With skin so delicate a hug can hurt, babies born with epidermolysis bullosa live in constant discomfort.
These are the cotton wool children, those who have skin as fragile as a butterfly's wings. They have epidermolysis bullosa.What is epidermolysis bullosa (EB)?
EB is a rare genetic skin disorder characterised by skin fragility which causes it literally to peel off with the slightest touch or following minor trauma, leaving open wounds. It is caused by a mutation in the keratin gene, which means people born with the condition lack an “anchor” or the “glue” between the outer skin layer or epidermis and the inner layer or dermis.
Any friction can cause blistering and sores, which have been compared to third- degree burns in their intensity. The condition is rare, but affects both men and women and takes several different forms.
EB is usually evident shortly after birth. Doctors describe EB as ‘essentially an inherited second degree burn which may involve the entire skin surface area, as well as potentially any other organ lined or covered by epithelium.’Life in a cocoon
Even the slightest pressure of clothing or brushing up against someone or an object can lead to painful blisters. In order to protect the skin from infection after blisters burst, patients must often be wrapped head-to-toe in dressings, which must be changed once or twice daily.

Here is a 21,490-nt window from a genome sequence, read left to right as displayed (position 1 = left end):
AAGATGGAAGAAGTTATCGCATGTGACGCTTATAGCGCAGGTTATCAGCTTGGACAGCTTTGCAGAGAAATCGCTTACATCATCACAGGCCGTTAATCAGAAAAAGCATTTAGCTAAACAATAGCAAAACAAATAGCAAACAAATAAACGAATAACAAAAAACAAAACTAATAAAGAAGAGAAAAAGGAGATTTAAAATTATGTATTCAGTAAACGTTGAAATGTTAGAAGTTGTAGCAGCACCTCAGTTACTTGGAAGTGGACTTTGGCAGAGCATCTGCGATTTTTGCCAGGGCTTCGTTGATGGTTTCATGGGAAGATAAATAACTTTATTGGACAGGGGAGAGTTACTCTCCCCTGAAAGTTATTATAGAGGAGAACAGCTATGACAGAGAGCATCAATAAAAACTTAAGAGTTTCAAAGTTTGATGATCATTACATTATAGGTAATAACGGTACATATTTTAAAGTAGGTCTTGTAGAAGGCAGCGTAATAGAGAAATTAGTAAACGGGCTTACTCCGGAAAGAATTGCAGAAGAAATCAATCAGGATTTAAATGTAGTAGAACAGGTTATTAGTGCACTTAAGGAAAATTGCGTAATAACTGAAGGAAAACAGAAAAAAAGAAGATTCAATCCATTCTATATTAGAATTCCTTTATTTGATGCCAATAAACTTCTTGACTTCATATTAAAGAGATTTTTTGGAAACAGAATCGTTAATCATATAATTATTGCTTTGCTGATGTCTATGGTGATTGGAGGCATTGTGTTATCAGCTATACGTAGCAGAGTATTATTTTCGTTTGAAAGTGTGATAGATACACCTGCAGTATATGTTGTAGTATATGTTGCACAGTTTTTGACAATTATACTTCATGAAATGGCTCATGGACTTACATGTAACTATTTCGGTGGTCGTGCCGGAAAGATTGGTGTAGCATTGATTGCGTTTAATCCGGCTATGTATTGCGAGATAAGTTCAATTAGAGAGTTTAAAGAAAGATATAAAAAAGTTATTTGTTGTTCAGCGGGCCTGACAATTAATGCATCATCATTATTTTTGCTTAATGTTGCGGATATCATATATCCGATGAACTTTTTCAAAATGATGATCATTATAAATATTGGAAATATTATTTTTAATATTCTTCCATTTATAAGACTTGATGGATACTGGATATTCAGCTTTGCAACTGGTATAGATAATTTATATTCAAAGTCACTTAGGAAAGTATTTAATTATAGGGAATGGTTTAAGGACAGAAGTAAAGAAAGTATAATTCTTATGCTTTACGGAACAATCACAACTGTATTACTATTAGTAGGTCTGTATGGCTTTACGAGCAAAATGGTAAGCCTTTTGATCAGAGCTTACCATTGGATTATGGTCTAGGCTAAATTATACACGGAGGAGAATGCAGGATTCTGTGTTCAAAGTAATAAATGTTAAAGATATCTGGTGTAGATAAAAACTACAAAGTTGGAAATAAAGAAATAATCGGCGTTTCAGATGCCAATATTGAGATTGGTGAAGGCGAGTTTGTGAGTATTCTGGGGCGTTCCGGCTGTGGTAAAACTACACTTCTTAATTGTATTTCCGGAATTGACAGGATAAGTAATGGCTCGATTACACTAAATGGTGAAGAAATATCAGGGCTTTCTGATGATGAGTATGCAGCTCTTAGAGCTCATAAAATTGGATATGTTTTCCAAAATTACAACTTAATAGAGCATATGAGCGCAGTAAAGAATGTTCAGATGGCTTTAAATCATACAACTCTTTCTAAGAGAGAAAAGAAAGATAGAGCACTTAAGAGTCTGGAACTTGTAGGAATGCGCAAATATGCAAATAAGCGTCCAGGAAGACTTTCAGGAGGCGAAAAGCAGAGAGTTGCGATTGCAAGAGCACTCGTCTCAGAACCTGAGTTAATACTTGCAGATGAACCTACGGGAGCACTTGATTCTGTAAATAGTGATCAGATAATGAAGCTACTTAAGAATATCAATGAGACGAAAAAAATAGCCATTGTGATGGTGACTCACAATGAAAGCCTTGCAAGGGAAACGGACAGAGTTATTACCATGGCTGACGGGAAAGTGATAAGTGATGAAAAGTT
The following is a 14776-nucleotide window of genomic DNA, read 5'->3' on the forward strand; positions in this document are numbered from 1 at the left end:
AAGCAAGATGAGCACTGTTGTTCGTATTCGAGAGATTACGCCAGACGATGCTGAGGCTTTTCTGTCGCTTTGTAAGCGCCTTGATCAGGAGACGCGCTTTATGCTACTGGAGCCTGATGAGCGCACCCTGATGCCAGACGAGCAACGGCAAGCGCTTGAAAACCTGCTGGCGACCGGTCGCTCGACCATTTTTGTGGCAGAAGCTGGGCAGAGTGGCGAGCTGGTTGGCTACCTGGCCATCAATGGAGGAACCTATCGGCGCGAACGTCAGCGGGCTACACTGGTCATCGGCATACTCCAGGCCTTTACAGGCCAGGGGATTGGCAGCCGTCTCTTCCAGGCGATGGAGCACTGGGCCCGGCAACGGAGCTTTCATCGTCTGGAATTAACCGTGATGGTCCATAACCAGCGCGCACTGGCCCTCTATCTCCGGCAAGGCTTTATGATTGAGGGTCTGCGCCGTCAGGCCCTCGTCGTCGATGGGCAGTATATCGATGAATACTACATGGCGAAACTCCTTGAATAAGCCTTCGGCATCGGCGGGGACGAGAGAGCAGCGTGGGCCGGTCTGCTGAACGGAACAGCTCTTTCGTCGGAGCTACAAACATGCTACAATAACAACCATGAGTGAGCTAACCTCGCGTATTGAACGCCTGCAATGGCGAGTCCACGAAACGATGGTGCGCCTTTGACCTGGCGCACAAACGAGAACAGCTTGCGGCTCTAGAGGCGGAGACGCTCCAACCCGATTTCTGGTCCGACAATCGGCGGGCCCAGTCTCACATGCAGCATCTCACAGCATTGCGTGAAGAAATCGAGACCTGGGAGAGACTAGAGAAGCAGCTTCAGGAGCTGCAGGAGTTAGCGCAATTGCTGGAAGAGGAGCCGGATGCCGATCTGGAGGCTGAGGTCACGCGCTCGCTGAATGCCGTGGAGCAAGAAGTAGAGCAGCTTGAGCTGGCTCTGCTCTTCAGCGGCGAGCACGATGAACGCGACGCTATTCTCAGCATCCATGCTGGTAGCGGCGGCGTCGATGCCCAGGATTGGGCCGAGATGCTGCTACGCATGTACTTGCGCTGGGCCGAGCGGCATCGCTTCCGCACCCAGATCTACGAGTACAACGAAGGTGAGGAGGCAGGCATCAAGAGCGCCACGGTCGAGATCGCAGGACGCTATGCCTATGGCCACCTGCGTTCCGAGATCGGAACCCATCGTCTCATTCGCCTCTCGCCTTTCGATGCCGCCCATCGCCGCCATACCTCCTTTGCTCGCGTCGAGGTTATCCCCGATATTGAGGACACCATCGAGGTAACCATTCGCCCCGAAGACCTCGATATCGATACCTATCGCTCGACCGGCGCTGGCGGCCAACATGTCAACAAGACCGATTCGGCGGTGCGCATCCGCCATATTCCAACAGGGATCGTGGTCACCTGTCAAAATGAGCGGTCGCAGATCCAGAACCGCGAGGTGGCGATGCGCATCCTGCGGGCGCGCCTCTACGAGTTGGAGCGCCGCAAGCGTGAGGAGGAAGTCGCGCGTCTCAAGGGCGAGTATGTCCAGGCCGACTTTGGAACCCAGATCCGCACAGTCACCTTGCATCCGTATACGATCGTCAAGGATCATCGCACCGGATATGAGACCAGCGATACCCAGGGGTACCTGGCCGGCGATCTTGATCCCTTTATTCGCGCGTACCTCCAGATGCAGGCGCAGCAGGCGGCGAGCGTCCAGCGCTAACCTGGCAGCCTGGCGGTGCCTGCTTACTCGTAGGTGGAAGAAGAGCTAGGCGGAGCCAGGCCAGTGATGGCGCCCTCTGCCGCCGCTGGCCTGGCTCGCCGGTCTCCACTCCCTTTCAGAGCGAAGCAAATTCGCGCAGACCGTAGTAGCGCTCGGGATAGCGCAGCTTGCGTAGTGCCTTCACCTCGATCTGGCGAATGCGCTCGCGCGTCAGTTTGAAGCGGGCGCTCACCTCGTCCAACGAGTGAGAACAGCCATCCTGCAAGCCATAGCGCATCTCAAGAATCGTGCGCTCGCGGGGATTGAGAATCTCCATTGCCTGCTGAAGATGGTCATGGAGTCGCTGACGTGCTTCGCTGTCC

There is no specific treatment for EB so all efforts are to make patients’ lives comfortable and to ease the symptoms and pain of this rare condition.
Families dealing with the devastating medical aspects of EB are also often dealing with financial, social and psychological issues. The lives of parents of children with EB almost exclusively revolve around their day-to-day wound care. As a result of the amount of time this daily care demands, these families are usually unable to participate in activities many of us take for granted, such as shopping, eating out, playing in the park or simply playing and spending time with the unaffected children.Special care for EB
From the beginning families have to consider the child’s care very carefully, starting with the car seat to take the baby home in, the bath, the bed, the nappies used, the texture of clothes and so on.
Some solutions have been to use inflatable baths as normal baths are too hard for an EB baby's delicate skin, padding the car seats, prams and high chairs so that the child’s chances of injury are lessened. Very soft nappies are used and clothes that won’t tear the EB baby’s delicate skin have to be sourced.
As the EB baby grows each developmental stage brings its own challenges (for example crawling causes much pain as does teething and eating solid foods) meaning the EB baby spends most of the time swathed in bandages.
When the EB toddler enters nursery school his teachers have to be trained to do dressings if need be, they have to be counselled in the emotional and psychological aspects of looking after the delicate ‘butterfly’ child and have to assist in getting the other children to understand that the EB child can be physically hurt with any rough play.
For more information and insight into the world of children and families with EB go to www.ebinfoworld.com
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